Dental Implants
Dental Implants

This content created by Sevda Sönmezer, Msc. Dt. with attribution to scientific articles.

Dental Implants

What Is Dental Implant?

The dental implant is a surgical component that supports a dental prosthesis such as a crown, bridge, denture, facial prosthesis to act as an orthodontic anchor. Dental implants are a biological process which name is osseointegration in materials like titanium an intimate bond to the bone.

The implant fixture is initially placed so that it is likely to osseointegrate, then a dental prosthesis is added. A personally varying recovery time is required for osseointegration before the dental prosthesis is attached to the implant or an abutment capable of holding the dental crown is applied.

The success rate of implants depends on the health of the person receiving the treatment, drugs that affect the chances of osseointegration, and the problems of the health in the mouth. The stress that can affect implant and fixture during normal function is also evaluated.

Planning the location, number, and size of the implant due to the forces generated during chewing is important for the long-term health of the implant. The position of the implants, the position, and the angle of the adjacent teeth are determined using CAD / CAM and computed tomography. Requirements for long-term use of osseointegrated dental implants are healthy bone and gingiva.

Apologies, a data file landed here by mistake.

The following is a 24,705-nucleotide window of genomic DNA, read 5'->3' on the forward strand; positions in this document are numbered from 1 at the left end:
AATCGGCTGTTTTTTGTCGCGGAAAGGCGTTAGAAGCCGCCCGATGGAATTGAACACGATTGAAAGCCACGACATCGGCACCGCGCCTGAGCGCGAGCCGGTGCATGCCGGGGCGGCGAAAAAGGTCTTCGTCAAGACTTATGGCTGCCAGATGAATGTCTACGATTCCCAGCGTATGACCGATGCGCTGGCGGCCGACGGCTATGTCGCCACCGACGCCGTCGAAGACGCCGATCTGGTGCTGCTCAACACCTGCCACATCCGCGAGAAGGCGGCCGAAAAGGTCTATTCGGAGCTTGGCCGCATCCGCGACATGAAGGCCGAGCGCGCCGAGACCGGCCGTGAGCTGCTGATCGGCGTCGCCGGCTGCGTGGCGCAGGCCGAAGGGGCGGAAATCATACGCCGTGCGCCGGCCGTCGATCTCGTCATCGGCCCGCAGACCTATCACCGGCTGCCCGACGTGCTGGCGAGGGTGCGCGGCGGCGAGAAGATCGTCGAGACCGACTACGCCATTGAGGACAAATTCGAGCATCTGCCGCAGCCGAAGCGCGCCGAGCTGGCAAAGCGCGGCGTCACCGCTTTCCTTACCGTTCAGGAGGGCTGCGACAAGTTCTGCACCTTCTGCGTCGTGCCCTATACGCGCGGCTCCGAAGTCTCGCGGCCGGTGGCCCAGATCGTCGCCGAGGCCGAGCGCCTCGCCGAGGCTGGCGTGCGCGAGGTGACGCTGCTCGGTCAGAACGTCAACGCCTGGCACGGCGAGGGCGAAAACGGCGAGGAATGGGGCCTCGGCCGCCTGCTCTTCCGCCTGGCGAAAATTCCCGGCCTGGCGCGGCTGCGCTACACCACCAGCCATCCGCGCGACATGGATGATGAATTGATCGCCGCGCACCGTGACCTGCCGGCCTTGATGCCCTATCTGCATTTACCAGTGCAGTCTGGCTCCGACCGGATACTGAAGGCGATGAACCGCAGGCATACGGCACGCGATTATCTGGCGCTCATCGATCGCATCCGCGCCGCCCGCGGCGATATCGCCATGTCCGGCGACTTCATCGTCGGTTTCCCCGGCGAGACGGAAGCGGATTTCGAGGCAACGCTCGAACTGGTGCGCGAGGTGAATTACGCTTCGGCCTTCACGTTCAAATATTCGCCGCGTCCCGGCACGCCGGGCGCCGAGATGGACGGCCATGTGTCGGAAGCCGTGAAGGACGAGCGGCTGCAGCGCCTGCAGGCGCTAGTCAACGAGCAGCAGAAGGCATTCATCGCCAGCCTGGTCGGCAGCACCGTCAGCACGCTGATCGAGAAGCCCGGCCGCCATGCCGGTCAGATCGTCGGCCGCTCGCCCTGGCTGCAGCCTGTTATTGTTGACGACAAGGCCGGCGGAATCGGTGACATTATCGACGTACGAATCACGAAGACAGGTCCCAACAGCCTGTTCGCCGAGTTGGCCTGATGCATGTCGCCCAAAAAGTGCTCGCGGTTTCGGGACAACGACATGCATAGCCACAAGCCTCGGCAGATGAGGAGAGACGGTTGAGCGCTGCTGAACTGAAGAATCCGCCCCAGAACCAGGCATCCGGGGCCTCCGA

In cases where the person cannot or can not remove the prosthesis or teeth from the mouth, the final denture can be fixed. In both cases, an abutment is attached to the implant fixture. Where the prosthesis is fixed, the crown, bridge, or prosthesis is fixed to the abutment either with delay screws or with dental cement. Where the prosthesis can be removed, a suitable adapter is inserted into the prosthesis so that the two parts can be fixed together.

Risks and complications related to implant treatment can be listed as those at the time of surgery such as excessive bleeding, those in the first six months such as infection, and those occurring in the long term. In the presence of healthy tissues, a well-integrated implant with appropriate biomechanical loads can have 5-year plus 93 to 98 percent survival rates for prosthetic teeth and a 10 to 15-year lifespan.

Who Are The Candidates For Dental Implants?

Implants can be placed in those whose bones are good and healthy. In people under the age of 18, the development of the jaws is not fully completed, and therefore, as the remaining teeth grow at the same time as the jaws, the implant will appear shorter than the other teeth, so these people cannot be implanted.

Implants are very important in people traumatized by traffic accidents or illnesses. These people have a much better life after the implant is placed.